Areas in red are now served by the new Coca-Cola European Partners business. Image source: Coca-Cola European Partners.
What: Shares of Coca-Cola Enterprises fell 26% in May 2016, according to data from S&P Global Market Intelligence. Along the way, the company also changed name to Coca-Cola European Partners and radically changed its ownership structure.
So what: As announced in August 2015 and approved by shareholders on May 24, independent bottler and distributor Coca-Cola Enterprises merged with two European peers --Coca-Cola Iberian Partners and Coca-Cola Erfrischungsgetranke AG -- just before the end of May. Until then, share prices had been floating along fairly close to the breakeven mark.
The big drop was not a result of a business disaster or other bad news. Instead, it reflected the drastic change to the new, combined company's ownership structure. Shareholders from the Coca-Cola Enterprises side now own 48% of the merged business. Coca-Cola Iberian Partners shareholders held on to 34% of the new unit's shares, and Coca-Cola itself grabbed 18% of the final structure due to its 100% ownership of Coca-ColaErfrischungsgetranke (gesundheit!).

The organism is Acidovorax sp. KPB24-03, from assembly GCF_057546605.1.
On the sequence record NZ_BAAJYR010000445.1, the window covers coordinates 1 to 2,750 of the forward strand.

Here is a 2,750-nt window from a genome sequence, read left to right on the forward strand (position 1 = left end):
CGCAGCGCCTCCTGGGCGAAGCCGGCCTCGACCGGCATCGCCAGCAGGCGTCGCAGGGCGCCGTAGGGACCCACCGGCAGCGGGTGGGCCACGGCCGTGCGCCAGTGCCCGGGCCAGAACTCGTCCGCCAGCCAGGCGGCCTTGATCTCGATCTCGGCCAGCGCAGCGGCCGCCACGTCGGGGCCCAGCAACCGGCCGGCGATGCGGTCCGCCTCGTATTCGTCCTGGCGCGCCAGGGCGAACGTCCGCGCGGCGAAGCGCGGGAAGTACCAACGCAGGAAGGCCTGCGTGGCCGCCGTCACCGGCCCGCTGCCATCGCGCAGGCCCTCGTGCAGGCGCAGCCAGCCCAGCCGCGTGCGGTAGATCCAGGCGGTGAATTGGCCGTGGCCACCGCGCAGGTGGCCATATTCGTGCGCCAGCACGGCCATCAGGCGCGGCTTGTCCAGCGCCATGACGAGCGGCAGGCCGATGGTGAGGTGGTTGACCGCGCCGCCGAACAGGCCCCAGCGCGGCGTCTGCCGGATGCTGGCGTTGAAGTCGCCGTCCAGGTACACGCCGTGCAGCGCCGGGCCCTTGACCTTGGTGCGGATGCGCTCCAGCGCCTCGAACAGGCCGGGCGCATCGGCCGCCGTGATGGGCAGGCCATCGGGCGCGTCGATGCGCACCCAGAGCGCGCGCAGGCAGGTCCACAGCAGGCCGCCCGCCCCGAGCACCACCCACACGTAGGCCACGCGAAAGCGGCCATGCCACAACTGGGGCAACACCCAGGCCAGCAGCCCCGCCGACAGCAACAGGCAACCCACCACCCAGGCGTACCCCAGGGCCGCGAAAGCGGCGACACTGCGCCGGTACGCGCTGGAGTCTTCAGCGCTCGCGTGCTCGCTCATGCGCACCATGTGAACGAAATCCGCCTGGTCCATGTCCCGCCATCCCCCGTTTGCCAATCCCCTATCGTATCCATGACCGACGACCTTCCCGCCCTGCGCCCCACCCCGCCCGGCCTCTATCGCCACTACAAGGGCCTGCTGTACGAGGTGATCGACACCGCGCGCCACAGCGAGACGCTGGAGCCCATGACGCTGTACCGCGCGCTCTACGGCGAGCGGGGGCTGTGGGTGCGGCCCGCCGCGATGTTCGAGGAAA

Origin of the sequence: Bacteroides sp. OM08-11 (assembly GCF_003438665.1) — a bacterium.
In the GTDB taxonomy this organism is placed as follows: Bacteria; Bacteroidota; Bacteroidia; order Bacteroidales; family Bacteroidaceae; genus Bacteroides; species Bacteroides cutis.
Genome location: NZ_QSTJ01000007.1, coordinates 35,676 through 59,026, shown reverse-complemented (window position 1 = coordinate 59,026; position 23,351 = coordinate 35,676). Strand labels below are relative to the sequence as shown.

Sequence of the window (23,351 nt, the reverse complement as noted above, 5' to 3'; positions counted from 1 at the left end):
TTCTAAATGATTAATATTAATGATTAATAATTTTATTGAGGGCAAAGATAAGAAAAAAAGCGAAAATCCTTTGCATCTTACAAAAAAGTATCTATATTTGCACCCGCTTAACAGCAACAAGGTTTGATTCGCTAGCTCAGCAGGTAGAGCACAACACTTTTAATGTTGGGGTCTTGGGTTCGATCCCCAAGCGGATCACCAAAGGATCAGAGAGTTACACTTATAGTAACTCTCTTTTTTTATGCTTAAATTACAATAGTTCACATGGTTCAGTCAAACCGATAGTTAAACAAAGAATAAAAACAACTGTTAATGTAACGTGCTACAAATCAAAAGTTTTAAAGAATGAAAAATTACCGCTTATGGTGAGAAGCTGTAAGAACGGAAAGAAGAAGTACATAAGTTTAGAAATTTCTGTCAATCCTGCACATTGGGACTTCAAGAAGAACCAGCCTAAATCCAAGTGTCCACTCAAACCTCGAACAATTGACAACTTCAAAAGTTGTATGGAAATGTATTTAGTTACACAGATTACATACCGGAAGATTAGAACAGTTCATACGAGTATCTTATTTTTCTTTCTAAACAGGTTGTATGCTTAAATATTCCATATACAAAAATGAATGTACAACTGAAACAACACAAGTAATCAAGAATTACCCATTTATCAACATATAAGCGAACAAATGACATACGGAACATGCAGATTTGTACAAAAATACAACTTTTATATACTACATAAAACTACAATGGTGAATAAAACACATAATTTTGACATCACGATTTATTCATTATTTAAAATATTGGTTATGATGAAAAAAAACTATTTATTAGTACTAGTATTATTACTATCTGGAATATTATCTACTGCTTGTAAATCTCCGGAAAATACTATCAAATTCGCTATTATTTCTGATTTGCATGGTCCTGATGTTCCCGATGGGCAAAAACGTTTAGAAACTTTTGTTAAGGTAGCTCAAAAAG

Now what: Coca-Cola Enterprises owners also got a one-time $14.50 cash payment per share out of this deal, financed by new debt papers. Coca-Cola European Partners is expected to see annual sales near $12.6 billion, generating about $2.6 billion in EBITDA earnings.
Despite a 52% dilution hit, CCE share prices only dropped 26% when the final switch was thrown. Investors see fresh value being created here, as Coca-Cola works to consolidate its global distribution networks.
Coca-Cola European Partners is now the largest independent Coke distributor in the world, serving some 300 million consumers across Western Europe.
The article Why Coca-Cola Enterprises Inc. Fell 26% in May originally appeared on Fool.com.
Anders Bylund has no position in any stocks mentioned. He does drink a lot of Coke, and misses the Coke Lime option dearly. The Motley Fool owns shares of and recommends Coca-Cola. Try any of our Foolish newsletter services free for 30 days. We Fools may not all hold the same opinions, but we all believe that considering a diverse range of insights makes us better investors. The Motley Fool has a disclosure policy.
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